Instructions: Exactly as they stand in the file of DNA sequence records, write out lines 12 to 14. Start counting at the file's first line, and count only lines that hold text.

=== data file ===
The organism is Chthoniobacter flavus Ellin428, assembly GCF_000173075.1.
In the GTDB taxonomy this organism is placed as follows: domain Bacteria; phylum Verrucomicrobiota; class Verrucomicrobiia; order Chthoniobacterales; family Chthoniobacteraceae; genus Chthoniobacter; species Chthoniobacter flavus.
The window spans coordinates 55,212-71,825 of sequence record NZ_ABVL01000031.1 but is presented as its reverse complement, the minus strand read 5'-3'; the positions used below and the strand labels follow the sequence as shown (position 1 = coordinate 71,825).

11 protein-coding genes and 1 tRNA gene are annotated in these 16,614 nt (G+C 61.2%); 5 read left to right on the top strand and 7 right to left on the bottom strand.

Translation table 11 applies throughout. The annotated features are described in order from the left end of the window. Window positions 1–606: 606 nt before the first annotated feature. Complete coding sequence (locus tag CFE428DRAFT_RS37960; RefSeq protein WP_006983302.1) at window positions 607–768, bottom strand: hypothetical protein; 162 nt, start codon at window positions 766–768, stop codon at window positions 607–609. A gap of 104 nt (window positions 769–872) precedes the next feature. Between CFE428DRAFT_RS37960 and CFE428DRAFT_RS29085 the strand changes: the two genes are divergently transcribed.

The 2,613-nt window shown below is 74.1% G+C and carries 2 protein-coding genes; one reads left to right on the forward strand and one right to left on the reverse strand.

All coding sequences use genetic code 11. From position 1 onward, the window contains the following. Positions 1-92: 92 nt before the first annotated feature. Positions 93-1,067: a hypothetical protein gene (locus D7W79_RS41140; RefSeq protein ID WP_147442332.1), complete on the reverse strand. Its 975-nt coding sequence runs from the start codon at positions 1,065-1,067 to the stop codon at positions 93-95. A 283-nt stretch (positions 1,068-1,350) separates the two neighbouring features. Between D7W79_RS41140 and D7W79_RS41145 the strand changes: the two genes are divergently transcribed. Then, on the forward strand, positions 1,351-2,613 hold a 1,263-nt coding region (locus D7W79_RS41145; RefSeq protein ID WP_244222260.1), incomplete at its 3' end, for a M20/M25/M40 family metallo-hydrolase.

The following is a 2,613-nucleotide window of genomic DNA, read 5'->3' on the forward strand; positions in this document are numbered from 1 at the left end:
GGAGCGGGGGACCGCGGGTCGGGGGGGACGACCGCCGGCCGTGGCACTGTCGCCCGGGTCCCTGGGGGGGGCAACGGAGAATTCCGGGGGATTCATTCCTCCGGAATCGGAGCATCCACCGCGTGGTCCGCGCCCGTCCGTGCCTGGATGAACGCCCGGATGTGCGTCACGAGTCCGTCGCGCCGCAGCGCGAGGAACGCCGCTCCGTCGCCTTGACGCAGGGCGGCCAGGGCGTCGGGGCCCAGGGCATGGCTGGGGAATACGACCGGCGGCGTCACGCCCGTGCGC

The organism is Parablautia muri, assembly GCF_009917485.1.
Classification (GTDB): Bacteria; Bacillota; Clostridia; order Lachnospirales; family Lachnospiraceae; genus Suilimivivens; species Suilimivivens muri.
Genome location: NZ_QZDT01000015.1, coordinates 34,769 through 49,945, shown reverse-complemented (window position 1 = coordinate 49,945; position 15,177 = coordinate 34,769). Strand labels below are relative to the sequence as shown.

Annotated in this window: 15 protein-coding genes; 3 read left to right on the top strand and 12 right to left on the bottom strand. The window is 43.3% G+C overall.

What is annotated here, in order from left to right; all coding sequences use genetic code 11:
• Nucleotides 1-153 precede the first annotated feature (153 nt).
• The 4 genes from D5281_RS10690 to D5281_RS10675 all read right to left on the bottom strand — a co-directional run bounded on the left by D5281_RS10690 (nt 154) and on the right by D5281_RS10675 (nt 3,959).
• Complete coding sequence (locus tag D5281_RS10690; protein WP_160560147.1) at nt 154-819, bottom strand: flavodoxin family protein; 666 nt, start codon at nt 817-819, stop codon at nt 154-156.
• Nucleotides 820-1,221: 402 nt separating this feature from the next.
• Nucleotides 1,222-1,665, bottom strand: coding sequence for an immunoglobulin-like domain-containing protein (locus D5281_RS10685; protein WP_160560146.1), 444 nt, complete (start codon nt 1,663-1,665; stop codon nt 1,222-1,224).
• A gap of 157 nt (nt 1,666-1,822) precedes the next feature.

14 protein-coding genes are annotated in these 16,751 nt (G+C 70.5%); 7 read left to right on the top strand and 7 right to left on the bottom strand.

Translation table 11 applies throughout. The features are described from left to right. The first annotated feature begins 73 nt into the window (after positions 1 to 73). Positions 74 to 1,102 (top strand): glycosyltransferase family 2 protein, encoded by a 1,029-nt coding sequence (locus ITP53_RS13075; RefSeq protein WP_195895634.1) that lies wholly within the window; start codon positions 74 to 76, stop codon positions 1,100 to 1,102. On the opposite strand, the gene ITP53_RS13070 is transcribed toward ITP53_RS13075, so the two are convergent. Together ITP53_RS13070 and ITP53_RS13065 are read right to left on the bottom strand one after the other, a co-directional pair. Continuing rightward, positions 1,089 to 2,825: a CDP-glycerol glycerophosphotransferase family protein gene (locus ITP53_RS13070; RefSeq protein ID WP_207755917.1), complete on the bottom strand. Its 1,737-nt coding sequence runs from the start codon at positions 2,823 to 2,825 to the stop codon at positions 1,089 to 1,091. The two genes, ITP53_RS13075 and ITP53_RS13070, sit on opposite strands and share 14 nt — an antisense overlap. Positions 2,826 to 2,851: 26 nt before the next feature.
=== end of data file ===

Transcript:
Genome location: NZ_QZDT01000015.1, coordinates 34,769 through 49,945, shown reverse-complemented (window position 1 = coordinate 49,945; position 15,177 = coordinate 34,769). Strand labels below are relative to the sequence as shown.

Annotated in this window: 15 protein-coding genes; 3 read left to right on the top strand and 12 right to left on the bottom strand. The window is 43.3% G+C overall.

What is annotated here, in order from left to right; all coding sequences use genetic code 11: